My Remarkable Journey

My Remarkable Journey

4.3 26
by Larry King

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An instant New York Times bestseller and media sensation, this definitive autobiography is an intimate, revealing, and riveting portrait of a Larry King the world has never known, up close and personal.See more details below


An instant New York Times bestseller and media sensation, this definitive autobiography is an intimate, revealing, and riveting portrait of a Larry King the world has never known, up close and personal.

Editorial Reviews

Publishers Weekly

In this humorous, anecdotal account, King at 75-plus marvels good-naturedly at his staying power for a half-century as a talk-show host for radio and TV. Born in Brooklyn in 1933 to Jewish immigrant parents, young Larry Zeiger was profoundly influenced at age nine by the untimely heart-attack death of his father and by the medium of radio. Rejected by the army for bad eyesight and uninterested in going to college, he got his break filling in for a deejay at a radio station in Miami, where he took the name King in a pinch. His early scrapes are hilarious, especially with women (he married eight times), and he had an uncanny ability to snag famous personalities like Jackie Gleason, Frank Sinatra and Richard Nixon to be interviewed on air. By simply being curious and unassuming, King could make anyone seem fascinating, from a plumber to the famously laconic Robert Mitchum. Despite being fired in 1971 for financial shenanigans, King swept back on the air in Washington, D.C., before being hired to host a show for Ted Turner's fledgling CNN in 1985, where he has been following current affairs for the past 25 years. King, writing with Fussman (After Jackie), has produced a cultural history as much as a personal testimony, touching on world-shaping events over the last 50 years and sharing, with inimitable humor and grace, some quirky POVs from King's family and friends. (May)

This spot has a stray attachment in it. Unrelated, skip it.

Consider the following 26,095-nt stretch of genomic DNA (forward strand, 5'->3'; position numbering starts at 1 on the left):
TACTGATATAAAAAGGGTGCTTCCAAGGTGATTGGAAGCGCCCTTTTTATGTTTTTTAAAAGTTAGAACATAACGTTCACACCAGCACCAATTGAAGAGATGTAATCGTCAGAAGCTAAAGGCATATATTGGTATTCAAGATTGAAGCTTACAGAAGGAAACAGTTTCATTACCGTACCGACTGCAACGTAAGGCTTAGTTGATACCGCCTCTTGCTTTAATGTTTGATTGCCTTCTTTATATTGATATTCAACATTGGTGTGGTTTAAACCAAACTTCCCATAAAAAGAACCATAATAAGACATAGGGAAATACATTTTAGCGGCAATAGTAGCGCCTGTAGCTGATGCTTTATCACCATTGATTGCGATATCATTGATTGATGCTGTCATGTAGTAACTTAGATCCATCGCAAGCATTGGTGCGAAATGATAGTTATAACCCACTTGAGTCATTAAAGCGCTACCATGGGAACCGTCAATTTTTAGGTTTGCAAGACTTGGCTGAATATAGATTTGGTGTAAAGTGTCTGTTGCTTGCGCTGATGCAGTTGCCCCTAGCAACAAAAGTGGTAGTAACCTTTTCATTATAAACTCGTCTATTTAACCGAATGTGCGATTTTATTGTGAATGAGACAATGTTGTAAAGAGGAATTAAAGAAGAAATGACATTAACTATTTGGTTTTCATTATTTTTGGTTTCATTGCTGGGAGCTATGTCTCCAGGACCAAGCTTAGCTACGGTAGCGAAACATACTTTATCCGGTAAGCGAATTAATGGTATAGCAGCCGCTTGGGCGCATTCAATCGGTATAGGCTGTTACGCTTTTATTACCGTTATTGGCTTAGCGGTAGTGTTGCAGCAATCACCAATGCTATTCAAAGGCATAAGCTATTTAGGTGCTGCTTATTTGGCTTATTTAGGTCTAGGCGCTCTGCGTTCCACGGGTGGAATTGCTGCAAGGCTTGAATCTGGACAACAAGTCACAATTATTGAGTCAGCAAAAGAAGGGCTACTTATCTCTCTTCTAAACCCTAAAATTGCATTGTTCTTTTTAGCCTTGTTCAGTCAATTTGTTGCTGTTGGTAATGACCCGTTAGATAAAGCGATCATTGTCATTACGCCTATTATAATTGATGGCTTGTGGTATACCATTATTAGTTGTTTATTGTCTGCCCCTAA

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Kirkus Reviews
The legendary broadcaster on his eventful life and times, assisted by Esquire writer at large Fussman (After Jackie: Pride, Prejudice, and Baseball's Forgotten Heroes, 2007, etc.). King (How to Talk to Anyone, Anytime, Anywhere, 2004, etc.) discourses entertainingly on his antic life and storied career, vividly evoking his Brooklyn boyhood and adventures in broadcasting in that familiar, avuncular voice, which is practically audible on the page. He admits to restlessness and a short attention span, evincing a passionate, devil-may-care attitude toward life that precludes deep introspection. In lieu of revealing insights into his character or his talent, King breezily states that he is who he is, and maintains that being true to that immutable "Larryness" is the secret of his immense success. As such, he releases a torrent of well-rehearsed anecdotes, corny jokes, dropped names and baseball trivia. It's an enjoyable ride through an archetypal American life-the Jewish boy made good, a regular neighborhood guy who rises to the top through sheer gumption and force of personality. The most enjoyable sections concern King's boisterous, Depression-era Brooklyn exploits with a cast of well-drawn characters, some of whom add their own perspectives to King's version of events in funny sidebars. The author is unfussily candid about the less savory aspects of his life: the many marriages, his tendency to womanize, his serious health problems, the children he fathered but didn't raise and the financial indiscretions that led to his high-profile arrest for grand larceny in 1971. King's thoughts on the many celebrities and world leaders he has interviewed tend toward the trite and familiar, and hisdefense of his famous lack of preparation for these sit-downs is unconvincing. But it clearly works for him, and his autobiography is vintage King-lightweight but compulsively engaging. The man's a pro. A genial little tome, short on substance but with personality to spare.

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Product Details

Weinstein Books
Publication date:
Edition description:
First Trade Paper Edition
Sales rank:
Product dimensions:
5.60(w) x 8.70(h) x 0.90(d)


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